AN electrical engineer who helped to develop the first radar systems during the Second World War has died at the age of 101.
A devoted father and “true romantic”, René Eugene Bazin was instrumental in the research and development of Radio Direction Finding (RDF) for the defence of the country.
He started working on RDF, the basis of radar, at the international electronics, defence and telecommunications company, Plessey, in 1934.
Mr Bazin installed the aerial transmission units around the country and as far away as Iceland.
He moved to Falmouth in 1971 with his wife Maria, where he became an honorary life president of Cornwall Humanist Association (CHA).
A friend from the CHA, Linnea Glynne-Rule, described the electrical engineer as an “extremely lively and welcome host”.
She said: “He was extremely knowledgeable about radio and welding and his work would have made a big difference to the war effort. It meant that the German U-boats had to keep radio silence or they would be discovered.”
Her husband, Laurence Rule, said: “He was a very kindly man, very generous with his time.
“Equally he wasn’t one who was woolly with his thinking. He was always very clear and logical. And a man of enormous strength; even into his nineties his handshake would crush your hand.”
The Federation of High Frequency Welders made Mr Bazin honorary member in 1995 in recognition of his “invaluable contributions” to the development of the industrial processing of metals and plastics through high frequency power units.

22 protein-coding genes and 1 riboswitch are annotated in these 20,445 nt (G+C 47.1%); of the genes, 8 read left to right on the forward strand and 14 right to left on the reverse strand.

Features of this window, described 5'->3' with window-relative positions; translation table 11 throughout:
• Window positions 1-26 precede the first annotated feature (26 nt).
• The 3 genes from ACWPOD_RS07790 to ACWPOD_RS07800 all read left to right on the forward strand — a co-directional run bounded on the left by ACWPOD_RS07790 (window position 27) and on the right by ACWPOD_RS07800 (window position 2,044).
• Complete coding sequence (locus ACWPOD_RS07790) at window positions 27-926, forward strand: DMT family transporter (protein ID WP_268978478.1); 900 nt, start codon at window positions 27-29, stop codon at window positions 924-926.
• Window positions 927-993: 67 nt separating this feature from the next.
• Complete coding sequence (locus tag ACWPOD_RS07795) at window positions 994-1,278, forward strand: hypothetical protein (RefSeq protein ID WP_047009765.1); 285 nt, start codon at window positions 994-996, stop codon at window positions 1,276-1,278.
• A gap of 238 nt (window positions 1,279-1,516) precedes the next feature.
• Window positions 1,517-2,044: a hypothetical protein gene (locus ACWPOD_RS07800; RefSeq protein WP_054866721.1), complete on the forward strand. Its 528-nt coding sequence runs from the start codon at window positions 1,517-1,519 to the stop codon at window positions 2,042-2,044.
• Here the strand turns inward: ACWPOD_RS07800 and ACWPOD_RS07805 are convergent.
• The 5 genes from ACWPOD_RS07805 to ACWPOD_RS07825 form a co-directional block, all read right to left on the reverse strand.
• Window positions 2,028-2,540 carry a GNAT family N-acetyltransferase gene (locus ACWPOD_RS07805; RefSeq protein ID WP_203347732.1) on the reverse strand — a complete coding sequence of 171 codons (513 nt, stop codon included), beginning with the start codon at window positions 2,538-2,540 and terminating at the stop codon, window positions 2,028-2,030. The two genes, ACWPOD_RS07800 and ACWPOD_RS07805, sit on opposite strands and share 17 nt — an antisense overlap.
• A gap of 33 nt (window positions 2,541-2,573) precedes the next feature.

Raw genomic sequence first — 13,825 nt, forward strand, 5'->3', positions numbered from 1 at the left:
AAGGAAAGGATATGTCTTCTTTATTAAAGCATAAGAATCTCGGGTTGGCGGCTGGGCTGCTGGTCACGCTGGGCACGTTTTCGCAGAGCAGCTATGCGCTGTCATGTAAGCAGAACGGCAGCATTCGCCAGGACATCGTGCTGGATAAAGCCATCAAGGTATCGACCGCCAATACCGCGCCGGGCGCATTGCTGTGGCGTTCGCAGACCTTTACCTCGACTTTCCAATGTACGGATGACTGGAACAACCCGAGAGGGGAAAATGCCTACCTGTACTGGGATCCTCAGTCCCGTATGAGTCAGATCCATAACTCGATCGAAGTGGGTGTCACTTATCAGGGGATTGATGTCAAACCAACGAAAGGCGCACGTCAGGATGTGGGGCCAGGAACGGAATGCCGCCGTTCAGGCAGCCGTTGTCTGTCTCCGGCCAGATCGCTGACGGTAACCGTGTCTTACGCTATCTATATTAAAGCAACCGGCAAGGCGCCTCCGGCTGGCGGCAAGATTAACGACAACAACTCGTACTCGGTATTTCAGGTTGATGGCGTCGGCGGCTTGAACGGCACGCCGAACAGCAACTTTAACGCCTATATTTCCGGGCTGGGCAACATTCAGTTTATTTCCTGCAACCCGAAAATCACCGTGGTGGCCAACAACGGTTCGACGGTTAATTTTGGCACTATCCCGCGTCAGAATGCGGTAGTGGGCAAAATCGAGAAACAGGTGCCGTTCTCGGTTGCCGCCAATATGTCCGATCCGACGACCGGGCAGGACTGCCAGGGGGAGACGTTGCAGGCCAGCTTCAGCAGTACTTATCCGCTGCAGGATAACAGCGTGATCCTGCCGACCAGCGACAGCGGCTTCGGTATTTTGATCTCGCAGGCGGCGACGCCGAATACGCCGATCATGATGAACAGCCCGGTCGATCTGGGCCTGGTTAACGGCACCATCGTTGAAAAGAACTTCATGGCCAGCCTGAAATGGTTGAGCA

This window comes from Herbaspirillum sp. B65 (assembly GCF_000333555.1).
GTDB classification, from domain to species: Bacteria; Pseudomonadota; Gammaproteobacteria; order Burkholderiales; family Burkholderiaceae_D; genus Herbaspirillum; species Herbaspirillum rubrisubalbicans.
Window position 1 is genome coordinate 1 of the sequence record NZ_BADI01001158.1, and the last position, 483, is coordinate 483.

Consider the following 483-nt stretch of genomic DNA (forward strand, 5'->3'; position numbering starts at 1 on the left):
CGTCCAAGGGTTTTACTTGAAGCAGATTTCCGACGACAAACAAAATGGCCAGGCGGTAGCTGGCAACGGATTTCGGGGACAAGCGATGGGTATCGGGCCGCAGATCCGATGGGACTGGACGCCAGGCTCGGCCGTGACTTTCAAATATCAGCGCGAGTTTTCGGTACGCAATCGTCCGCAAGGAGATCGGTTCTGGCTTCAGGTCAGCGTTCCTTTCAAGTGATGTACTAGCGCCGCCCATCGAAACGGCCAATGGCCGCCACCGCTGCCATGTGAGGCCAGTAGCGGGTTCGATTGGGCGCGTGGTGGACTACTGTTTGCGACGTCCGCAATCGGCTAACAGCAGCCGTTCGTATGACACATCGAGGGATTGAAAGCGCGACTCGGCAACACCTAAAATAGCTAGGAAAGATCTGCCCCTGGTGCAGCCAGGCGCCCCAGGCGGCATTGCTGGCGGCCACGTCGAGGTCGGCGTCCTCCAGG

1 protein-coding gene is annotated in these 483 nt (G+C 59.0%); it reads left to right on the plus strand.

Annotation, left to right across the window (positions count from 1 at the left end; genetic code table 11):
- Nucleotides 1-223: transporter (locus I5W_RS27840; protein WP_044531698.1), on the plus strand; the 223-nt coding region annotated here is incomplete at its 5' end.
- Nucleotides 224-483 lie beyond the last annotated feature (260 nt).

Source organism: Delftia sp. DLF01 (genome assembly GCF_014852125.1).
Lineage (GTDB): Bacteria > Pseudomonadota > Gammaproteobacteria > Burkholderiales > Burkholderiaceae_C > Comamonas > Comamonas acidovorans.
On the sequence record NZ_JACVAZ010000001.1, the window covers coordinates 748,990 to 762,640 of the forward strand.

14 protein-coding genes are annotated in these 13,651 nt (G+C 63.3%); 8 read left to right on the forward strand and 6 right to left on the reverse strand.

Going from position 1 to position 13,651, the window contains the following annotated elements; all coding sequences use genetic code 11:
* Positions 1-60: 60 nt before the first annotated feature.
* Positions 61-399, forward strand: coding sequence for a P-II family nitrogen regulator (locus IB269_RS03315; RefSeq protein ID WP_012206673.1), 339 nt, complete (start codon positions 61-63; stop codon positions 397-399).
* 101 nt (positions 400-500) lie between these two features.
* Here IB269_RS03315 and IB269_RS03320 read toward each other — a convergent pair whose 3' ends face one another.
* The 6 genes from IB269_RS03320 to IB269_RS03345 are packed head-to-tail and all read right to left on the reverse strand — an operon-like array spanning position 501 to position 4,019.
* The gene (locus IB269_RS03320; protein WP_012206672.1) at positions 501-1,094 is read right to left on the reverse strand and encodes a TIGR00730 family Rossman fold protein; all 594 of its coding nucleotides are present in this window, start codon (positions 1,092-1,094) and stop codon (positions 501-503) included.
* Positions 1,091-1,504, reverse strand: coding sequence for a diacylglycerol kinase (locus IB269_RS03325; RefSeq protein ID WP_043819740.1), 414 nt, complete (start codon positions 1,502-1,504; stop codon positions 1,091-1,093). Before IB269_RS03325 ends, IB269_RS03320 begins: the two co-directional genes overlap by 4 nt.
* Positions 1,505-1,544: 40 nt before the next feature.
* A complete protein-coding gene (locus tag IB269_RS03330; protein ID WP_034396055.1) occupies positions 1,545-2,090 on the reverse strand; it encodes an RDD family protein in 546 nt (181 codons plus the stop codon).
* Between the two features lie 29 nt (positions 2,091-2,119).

Paying tribute to Mr Bazin on his 100th birthday, a former employee described him as “the greatest influence” on his life.
His 86-year-old widow, Maria Bazin, said: “René was a true romantic.
“I have kept the last four birthday cards he gave me before he became ill in 2005 to remind me that it is not the words in the cards but his true feelings for me which he expressed in writing therein.
“As a man he was unique. He was the most interesting companion at home and on our travels.”
Mr Bazin supported his parents financially for more than 30 years after his father became blind in 1932.
He was also a “devoted father” right up to the last few years before his peaceful death at Trevern Nursing Home on January 12, aged 101.
Nursing home manager Penny Green described him as a “bright spark” and “quite a character”, adding: “He always had something nice to say, with witty comments.”
Mr Bazin leaves a son, Bryan, daughter, Chérie Ambasna, and a grandchild, Sarika Ambasna.
The funeral service was held yesterday morning.